Colchicum (from Colchis, a country where it abounded), a common name of the colcliicum autumnale (Linn.), or meadow saffron, a perennial bulbous-rooted plant, growing naturally in the temperate climates of Europe, and cultivated for its medicinal properties. It prefers wet meadows, which it often covers with its bright, purple, crocus-like blossoms. The bulb or corm resembles that of a tulip, and feeds the growing plant, being exhausted and replaced every year. Colchicum closely resembles the autumn crocus, from which it is distinguished by having six stamens instead of three, and three styles instead of one. The corm, seeds, and flowers all possess the medicinal properties of the plant, which depend upon the alkaloid, colchicia. From the corm and seeds are prepared wines, extracts, and tinctures. - Colchicum is employed in the treatment of gout and rheumatism, and allied affections. The preparation for gout, celebrated under the name of eau medicinale d'Husson, is said to be a vinous infusion of colchicum. It materially lessens the duration of the paroxysms of gout, but is apt when too freely used to depress the system and thereby induce a more speedy recurrence of the disease.
It has been shown to increase not only the water, but the organic solid constituents of the urine; this increase, however, is not due to uric acid, as might perhaps be supposed from its action in gout. It has a marked sedative action upon the heart, stimulates the secretions, and is apt to excite nausea and catharsis. While there is no doubt that advantage may be obtained from the administration of colchicum in certain forms or conditions of gout, rheumatic gout, and rheumatism, yet grave disadvantages are apt to result if it is given injudiciously. It should never be administered in the asthenic forms of gout or rheumatism; the doses should always be small at first, and gradually increased; it should not be allowed to excite continued nausea, or vomiting or purging; it should not be given for more than a week or ten days continuously, as its effects are apt to accumulate in the system; it should rarely or never be given to aged people or young children. In fine, its appropriate use is limited to the sthenic forms of gout and acute forms of rheumatism that occasionally occur in people of robust constitution, who are in the prime of life.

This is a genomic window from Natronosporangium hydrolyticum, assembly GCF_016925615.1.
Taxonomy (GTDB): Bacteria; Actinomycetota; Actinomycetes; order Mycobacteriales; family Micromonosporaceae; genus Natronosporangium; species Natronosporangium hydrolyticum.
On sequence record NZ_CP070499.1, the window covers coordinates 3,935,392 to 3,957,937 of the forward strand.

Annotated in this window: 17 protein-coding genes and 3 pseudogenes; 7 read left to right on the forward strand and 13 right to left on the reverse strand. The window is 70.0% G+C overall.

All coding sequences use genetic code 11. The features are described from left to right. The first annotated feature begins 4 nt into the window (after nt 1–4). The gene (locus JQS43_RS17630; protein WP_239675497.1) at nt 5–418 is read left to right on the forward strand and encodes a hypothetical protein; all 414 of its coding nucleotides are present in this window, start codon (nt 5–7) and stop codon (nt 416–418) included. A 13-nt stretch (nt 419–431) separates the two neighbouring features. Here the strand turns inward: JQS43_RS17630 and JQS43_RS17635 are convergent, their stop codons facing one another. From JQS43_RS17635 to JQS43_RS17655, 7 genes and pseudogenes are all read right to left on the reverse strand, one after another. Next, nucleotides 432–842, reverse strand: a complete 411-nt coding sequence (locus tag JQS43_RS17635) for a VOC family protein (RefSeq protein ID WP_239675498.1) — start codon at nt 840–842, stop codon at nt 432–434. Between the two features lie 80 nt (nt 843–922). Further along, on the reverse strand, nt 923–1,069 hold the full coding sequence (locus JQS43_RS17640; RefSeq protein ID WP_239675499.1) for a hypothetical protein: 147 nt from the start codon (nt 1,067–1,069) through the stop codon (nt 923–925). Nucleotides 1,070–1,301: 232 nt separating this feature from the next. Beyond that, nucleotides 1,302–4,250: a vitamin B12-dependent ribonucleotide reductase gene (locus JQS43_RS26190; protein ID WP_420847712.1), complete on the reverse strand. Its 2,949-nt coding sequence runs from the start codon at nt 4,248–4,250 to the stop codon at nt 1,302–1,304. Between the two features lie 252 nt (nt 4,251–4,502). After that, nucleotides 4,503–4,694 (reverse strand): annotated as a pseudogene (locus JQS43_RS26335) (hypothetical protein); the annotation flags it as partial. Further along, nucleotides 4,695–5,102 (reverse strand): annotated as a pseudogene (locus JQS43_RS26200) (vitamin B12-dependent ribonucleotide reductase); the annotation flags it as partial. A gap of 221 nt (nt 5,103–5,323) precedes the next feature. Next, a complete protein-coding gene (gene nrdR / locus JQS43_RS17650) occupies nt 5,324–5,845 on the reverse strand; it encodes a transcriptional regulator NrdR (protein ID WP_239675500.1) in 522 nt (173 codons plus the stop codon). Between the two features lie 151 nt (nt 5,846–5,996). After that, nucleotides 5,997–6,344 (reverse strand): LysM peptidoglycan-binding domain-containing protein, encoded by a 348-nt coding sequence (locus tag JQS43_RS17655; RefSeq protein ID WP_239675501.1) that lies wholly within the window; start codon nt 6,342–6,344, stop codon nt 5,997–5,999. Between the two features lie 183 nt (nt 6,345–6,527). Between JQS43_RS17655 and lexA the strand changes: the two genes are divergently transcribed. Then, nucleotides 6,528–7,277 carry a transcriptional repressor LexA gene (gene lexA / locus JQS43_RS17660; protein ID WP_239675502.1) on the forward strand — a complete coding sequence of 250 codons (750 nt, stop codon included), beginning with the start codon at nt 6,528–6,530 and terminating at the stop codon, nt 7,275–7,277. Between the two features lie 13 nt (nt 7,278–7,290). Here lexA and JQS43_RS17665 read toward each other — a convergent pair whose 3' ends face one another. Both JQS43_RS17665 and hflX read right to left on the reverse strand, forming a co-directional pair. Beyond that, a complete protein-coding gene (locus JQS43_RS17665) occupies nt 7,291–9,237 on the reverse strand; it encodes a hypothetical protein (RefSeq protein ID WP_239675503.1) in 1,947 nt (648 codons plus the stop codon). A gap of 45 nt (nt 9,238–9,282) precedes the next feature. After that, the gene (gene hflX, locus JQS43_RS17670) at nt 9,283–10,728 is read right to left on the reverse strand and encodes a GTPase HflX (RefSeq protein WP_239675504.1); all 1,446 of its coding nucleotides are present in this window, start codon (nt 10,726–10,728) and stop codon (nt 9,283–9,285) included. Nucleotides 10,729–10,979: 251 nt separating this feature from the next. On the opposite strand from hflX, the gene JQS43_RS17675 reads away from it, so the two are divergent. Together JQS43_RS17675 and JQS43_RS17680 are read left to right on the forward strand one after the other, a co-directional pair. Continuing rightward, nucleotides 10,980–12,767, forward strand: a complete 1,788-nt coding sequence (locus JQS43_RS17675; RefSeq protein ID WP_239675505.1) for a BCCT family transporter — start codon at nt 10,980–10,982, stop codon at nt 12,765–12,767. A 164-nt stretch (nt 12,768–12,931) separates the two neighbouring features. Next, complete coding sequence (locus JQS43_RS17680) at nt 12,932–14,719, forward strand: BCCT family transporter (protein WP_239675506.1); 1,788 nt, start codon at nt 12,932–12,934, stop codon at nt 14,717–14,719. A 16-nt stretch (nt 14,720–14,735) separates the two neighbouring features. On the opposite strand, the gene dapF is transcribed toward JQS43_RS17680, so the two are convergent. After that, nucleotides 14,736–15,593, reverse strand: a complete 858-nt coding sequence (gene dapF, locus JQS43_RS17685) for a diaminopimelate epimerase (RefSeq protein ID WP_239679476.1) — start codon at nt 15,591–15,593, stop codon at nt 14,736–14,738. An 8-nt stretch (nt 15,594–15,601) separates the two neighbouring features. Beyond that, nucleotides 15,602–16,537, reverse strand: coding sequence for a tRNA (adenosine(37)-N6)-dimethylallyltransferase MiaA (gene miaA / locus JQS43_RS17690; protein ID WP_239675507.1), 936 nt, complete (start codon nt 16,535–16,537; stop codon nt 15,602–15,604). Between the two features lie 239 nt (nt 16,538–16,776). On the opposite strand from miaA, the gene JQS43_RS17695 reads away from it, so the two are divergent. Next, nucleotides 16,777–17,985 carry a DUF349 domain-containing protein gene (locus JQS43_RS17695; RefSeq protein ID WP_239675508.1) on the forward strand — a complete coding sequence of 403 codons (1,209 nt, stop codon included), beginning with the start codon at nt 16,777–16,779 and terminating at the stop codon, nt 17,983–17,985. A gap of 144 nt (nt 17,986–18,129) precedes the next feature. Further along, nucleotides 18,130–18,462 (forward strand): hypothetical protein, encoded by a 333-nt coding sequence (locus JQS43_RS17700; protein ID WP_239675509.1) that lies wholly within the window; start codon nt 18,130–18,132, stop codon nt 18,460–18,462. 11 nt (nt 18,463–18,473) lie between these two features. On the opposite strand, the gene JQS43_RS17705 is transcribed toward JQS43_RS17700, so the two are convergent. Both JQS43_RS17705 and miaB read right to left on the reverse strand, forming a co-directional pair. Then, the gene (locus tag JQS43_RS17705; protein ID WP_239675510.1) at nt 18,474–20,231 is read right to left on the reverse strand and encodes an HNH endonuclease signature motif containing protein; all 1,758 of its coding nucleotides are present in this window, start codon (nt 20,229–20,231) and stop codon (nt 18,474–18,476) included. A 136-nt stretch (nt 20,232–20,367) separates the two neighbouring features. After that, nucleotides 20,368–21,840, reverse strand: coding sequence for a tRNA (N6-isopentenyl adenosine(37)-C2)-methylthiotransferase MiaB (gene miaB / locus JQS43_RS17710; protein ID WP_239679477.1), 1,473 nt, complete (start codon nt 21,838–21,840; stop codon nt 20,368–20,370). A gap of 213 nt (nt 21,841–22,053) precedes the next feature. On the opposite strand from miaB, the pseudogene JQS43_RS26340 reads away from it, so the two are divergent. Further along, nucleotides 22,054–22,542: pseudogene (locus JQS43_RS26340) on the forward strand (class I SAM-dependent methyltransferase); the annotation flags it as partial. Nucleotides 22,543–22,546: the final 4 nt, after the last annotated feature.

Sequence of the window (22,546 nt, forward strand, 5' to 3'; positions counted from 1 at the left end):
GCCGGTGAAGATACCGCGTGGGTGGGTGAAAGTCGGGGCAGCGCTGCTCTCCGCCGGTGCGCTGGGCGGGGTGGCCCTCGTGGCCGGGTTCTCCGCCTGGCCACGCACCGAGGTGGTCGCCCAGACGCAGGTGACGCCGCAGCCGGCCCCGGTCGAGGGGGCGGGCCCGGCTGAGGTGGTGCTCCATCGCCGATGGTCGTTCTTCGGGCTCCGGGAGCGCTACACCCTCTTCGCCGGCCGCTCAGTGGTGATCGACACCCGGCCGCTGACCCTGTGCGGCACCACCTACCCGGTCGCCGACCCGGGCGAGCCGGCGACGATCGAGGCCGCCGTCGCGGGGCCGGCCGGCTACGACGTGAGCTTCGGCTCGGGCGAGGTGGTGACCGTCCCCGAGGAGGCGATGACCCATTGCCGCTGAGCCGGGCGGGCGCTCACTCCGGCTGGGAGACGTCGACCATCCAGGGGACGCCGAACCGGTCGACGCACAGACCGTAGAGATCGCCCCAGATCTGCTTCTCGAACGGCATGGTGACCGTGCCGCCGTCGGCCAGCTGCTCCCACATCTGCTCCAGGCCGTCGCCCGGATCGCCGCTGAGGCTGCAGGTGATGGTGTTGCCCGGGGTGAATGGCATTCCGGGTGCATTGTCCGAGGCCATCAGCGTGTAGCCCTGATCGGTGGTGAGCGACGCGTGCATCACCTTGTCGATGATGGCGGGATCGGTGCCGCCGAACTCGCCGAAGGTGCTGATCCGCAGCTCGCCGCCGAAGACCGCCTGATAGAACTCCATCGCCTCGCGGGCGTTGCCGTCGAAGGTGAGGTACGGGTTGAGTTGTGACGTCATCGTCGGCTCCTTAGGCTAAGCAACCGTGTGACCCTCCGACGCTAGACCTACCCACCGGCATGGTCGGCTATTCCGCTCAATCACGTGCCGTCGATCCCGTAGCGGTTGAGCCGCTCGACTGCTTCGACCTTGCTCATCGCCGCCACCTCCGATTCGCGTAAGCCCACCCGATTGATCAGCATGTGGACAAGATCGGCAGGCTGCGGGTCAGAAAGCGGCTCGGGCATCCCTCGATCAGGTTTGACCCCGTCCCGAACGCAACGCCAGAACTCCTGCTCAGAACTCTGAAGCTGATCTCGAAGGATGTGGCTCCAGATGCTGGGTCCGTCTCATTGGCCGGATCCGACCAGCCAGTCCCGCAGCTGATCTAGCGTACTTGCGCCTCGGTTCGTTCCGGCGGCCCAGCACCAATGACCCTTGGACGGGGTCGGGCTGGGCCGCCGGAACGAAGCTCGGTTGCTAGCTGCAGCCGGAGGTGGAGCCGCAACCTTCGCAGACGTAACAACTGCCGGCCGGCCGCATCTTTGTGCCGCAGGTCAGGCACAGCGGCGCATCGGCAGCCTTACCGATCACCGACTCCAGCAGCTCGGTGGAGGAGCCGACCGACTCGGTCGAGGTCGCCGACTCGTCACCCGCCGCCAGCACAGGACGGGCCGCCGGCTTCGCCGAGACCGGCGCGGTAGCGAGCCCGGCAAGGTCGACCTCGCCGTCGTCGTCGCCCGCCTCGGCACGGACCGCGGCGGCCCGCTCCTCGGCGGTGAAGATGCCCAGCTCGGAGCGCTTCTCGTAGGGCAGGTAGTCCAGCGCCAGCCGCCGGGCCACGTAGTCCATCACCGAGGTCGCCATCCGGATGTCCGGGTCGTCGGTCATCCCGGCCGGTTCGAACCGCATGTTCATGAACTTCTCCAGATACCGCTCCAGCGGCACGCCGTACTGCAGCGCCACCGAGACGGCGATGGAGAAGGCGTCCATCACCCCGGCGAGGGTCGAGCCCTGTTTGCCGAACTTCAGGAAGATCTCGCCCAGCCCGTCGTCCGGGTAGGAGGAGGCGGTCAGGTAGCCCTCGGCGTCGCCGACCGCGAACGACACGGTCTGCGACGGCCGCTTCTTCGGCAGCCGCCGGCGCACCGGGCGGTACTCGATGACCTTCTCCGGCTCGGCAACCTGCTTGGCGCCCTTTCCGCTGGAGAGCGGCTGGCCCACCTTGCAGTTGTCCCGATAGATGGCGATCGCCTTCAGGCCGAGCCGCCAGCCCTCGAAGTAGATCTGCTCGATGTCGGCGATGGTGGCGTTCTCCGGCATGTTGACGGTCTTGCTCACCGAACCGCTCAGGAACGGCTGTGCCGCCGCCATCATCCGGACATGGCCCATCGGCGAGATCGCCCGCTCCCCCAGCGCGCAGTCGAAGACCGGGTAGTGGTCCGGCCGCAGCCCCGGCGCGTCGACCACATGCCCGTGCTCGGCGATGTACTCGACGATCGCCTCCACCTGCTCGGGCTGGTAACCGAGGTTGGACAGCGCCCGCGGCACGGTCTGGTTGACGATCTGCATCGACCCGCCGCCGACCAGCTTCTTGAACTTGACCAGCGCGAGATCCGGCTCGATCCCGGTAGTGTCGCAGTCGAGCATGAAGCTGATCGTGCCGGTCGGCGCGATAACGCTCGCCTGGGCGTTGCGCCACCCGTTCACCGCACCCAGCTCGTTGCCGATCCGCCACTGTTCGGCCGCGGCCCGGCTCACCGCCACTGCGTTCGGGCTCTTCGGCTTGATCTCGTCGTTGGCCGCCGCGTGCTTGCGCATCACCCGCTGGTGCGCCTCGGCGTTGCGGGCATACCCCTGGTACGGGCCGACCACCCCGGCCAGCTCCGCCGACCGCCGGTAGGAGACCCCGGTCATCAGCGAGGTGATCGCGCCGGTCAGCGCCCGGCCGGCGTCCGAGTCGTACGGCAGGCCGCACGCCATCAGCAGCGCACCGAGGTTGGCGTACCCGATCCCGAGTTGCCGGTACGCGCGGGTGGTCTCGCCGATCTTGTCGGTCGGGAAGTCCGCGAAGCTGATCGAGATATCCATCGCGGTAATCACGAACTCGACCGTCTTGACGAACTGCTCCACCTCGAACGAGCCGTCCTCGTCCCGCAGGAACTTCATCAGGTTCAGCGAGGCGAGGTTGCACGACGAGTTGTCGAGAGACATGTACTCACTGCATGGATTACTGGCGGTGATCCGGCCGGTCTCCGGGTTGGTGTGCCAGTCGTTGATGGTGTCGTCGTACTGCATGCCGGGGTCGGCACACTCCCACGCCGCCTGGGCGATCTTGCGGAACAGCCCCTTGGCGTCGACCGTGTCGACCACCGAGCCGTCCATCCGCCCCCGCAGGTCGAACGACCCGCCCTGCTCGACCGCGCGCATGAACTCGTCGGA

It should be remembered that where neuralgia occurs in persons who come of a gouty or rheumatic race, it sometimes yields to a judicious course of colchicum. The dose of the acetic extract of colchicum is from 1 to 2 grains three times a day; of the wine of the root from 10 to 20 drops, and of the wine of the seeds 20 to 30 drops, three times a day. The tincture of the seeds may be given in the dose of half a teaspoonful to a teaspoonful.